The Selection, The Musical: Turning a YA Book into a Musical

Today we have a guest post from Dawn Abron at the Zion-Benton Public Library in Zion, IL

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Like most towns, we are a community of musical theater fans.  Teens who appear in every musical in high school can go through withdrawals especially if you don’t have a theater in town.  This program can be a great way to attract a different group of teens to your library while promoting reading.

Our first YA to musical show was The Selection by Kiera Cass.  Below you will find our process of one our most successful teen programs in recent years.

Please click here to see the final production on Youtube.

FIRST MEETING

  1. Pray that at least three teens show up.  You can at least do a one or two man show.
  2. Decide what book you will transform into a play/musical. Our teens wanted books that our readers were familiar with and the nominees were Harry Potter, Hunger Games, Divergent, fractured fairytales, and The Selection.  Because we had more girls than boys, they decided The Selection would be best because there are a lot of females in the story.
  3. Decide the cast, director, writer, and choreographer.  If you have multiple people who want the same part in the cast, have them audition.
  4. Make sure you have a responsible director that will be at practice on time and can keep the cast focused.  If you can’t find a director, you as the staff will have to take the position.
  5. Talk about the book you have chosen and how you are going to turn it into a 45 minute play/musical.  Make sure your writer(s) are taking good notes.  The writer should ever be able to read the book quickly or have already read the book.
  6. Set up practice dates.  It took about nine 2-hour practices for The Selection. Our practices were either 4-6pm or 6-8pm.  We stressed to our teens that if they missed two practices, they were out of the play.  Luckily we didn’t have to remove anyone.  Tip: Have them put practices in the phone calendars or get everyone’s phone to send txt reminders.
  7. It’s important that the writer(s) complete half or all of the play by the next meeting.  All of our teens have gmail so we set up a Google Doc for the writer to create the script and for the song writers and choreographer’s to see the script so that they could prepare songs.  The Google Doc also allowed staff to see the script to provide guidance.

SUBSEQUENT PRACTICES

  • We let the director take charge and we only chimed in when absolutely necessary.  We were even able to let the director lead practices without our supervision.
  • During practices, your prop director can work on props and your choreographer and musical director can work on the music. Your writer can work on the playbill/program. Tip: We recorded the choreography complete with song and uploaded it to Youtube.  This way, the cast can practice from home.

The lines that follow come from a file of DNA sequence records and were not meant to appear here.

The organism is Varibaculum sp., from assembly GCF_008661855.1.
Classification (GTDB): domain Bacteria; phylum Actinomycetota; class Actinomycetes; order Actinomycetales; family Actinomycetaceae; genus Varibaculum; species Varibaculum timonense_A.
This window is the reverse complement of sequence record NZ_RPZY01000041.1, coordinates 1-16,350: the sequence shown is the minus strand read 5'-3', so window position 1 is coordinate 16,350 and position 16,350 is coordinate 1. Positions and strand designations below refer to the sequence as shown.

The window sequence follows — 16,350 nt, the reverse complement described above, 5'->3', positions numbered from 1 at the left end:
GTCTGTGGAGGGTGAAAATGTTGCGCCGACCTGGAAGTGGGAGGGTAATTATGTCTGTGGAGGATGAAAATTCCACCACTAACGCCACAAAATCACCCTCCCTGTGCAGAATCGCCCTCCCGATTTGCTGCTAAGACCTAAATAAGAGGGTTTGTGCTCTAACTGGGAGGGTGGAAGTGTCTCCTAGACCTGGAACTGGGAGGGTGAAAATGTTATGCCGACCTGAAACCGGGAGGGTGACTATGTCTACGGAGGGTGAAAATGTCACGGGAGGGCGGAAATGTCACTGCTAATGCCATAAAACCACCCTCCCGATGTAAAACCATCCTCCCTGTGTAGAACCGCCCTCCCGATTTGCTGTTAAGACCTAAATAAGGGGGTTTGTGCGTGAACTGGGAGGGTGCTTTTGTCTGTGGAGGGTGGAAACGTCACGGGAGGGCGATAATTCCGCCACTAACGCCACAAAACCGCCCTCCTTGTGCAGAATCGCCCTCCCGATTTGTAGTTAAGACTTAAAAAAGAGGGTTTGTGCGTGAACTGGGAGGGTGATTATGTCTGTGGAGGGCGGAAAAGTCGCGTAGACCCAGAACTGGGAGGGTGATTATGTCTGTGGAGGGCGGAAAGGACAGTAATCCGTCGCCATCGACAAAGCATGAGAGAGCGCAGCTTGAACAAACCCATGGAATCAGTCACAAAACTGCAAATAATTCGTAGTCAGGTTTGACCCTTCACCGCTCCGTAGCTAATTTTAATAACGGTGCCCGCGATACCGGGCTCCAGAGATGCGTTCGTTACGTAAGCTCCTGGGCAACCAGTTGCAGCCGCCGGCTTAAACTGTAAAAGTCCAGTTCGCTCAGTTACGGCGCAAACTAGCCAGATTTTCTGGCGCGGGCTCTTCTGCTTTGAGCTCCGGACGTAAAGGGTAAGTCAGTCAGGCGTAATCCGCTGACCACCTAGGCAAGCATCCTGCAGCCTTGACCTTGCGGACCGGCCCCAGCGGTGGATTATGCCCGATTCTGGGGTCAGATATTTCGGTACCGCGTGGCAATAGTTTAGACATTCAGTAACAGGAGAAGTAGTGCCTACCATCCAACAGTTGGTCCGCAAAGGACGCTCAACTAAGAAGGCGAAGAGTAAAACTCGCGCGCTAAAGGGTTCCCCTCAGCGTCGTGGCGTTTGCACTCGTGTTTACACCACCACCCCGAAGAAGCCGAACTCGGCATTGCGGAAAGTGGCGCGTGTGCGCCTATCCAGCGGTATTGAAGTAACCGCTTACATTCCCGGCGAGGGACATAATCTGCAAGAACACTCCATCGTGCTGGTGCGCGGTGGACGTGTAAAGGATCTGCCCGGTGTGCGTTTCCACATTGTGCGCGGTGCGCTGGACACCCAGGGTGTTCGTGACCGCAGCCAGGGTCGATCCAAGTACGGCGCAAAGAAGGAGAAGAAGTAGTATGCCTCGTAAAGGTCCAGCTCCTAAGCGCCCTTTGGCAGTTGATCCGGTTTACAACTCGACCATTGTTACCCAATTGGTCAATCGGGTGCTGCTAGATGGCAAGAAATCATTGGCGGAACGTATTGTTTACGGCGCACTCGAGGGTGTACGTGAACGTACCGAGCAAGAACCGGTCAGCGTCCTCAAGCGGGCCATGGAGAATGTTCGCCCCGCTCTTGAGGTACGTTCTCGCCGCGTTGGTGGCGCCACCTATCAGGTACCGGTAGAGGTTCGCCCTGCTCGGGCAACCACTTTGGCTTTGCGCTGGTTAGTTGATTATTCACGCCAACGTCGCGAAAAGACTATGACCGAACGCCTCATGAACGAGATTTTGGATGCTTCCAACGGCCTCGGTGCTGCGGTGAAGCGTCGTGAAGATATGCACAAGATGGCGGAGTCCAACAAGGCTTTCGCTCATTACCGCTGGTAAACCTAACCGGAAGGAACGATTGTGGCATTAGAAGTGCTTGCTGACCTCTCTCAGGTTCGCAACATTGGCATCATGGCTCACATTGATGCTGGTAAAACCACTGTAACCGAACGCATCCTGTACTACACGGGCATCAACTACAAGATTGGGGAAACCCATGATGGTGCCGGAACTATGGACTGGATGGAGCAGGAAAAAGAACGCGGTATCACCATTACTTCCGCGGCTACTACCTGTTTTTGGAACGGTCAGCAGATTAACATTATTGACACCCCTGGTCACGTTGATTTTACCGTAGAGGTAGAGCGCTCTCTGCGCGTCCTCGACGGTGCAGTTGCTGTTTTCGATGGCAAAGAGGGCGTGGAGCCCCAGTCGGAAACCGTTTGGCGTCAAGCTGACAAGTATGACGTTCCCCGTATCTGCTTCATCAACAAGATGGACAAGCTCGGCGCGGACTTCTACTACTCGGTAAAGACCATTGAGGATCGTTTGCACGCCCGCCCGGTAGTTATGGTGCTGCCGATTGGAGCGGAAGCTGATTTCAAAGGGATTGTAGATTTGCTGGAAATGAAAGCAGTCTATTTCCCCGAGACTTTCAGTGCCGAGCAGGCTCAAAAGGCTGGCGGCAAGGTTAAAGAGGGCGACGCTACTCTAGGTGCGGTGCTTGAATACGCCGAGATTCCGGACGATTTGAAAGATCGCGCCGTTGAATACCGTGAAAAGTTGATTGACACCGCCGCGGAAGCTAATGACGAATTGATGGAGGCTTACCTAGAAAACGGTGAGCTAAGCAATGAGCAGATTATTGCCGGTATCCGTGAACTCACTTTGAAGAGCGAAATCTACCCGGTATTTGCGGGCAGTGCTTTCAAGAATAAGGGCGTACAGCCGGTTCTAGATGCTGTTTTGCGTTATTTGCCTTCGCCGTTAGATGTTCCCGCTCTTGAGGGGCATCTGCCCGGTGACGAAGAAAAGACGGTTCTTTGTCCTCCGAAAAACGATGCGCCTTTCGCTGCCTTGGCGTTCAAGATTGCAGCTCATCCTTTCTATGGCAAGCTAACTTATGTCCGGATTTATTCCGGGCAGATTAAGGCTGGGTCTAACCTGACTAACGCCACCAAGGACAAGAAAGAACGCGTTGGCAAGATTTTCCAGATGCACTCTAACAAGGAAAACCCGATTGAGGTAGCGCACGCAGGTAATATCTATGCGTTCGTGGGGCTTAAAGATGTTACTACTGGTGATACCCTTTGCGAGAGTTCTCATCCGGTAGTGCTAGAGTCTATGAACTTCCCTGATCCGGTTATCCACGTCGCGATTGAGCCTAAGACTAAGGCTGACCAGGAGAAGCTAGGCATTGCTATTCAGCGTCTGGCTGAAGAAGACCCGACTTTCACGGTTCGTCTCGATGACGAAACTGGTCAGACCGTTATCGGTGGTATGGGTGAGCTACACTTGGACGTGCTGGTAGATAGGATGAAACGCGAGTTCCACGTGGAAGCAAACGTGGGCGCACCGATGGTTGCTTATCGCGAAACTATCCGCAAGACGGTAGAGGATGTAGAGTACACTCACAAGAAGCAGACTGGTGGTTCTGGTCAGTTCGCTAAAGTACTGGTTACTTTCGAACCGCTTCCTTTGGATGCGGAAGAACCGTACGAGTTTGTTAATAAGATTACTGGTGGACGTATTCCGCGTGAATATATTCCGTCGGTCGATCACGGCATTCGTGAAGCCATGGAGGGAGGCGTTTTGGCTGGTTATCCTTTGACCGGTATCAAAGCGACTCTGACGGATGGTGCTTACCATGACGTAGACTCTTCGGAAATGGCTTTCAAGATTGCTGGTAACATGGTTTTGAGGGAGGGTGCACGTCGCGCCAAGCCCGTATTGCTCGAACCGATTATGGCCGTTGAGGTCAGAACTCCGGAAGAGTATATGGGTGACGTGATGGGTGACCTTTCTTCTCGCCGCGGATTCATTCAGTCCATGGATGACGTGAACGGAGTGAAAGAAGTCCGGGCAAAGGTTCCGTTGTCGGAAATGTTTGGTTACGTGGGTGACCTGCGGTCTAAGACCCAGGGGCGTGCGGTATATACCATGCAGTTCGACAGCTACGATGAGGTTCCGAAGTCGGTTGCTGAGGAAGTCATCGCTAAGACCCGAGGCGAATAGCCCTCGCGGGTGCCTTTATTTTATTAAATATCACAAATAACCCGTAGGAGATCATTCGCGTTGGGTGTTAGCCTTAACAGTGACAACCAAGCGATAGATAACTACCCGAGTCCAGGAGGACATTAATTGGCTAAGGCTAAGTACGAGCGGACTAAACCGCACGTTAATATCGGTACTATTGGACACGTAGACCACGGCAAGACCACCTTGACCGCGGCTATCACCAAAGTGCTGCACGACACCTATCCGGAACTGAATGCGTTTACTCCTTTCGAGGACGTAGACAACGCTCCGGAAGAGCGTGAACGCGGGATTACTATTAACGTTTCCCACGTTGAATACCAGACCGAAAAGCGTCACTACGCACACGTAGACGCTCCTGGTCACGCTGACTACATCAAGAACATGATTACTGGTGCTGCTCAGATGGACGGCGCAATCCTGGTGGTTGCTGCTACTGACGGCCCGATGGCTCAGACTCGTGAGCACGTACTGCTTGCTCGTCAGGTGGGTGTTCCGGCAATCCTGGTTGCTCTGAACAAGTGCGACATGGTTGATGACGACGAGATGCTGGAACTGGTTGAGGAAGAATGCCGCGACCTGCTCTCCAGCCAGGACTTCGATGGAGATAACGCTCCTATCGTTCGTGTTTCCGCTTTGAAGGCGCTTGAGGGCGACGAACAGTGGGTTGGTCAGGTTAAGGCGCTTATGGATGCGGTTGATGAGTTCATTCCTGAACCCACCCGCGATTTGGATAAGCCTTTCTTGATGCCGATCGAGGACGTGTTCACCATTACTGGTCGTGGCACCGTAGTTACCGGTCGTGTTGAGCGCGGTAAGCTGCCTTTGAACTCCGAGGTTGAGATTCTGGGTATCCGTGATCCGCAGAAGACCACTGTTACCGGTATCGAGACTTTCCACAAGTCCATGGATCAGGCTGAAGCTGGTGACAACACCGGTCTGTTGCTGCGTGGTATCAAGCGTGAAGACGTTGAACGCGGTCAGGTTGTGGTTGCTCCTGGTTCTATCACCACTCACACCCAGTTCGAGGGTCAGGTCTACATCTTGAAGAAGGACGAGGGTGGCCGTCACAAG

• During an early practice, have the cast take pictures with their costumes.  Use the pictures for print and online PR.
  • You will need a stage crew to change the sets between scenes.  Crew can be your writer, your prop director, and your choreographer.  If you need more, cast members who have died can assist.  They should be in all black.  Tip: Have each scene setup tacked up backstage so the stage crew doesn’t have to remember setups.
  • Your musical director (or choreographer if you don’t have these jobs separated) should run the music backstage.  They need to practice with the cast once all the music is prepared.
  • If you make script changes along the way, make sure everyone changes their script or change it in the Google Doc and reprint at the end of every practice.
  • Your final 2-3 practices should be complete run throughs and in the room of the performance. This way, you can fix everything before the final performance.  (Complete run throughs include set changes, props, and music).
    • One of your practices should be a hair and make up consultation.  Whoever is doing the make up should know how it should look before the show.  Because all the characters in The Selection have particular personalities, their looks should match.
    • Most high school teens have their own make up. To save money, have them bring their own hair and make up supplies.
  • FYI-for the whip and gun shots, we used an app on my phone.
  • Give your cast and crew flyers to hand out to their friends and family.
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Final Production

  • Have your teens come in 2-3 hours before the show get into costume and hair and make up.
  • Have a sewing kit ready for wardrobe malfunctions.
  • Food.  The teens were too nervous to eat before the show but buy sandwiches for the teens who will eat before and refrigerate for the teens who will eat after.
  • Record it!

Budget

We spent about $75 on dresses from the Salvation Army, make up, and food for practices and final show.

Final Thoughts

Staff did minimal work but the mental exhaustion was the worst.  Not knowing if teens were going to show up for practice, if they were going to remember their lines/choreography, and if we were going to get an audience was a drain.  However, the teens had a great time and they are excited for next year.

Here’s a link to the Google Doc of our script of the Selection. If you use this, please make a copy and make necessary changes. And here’s a link to our photos.

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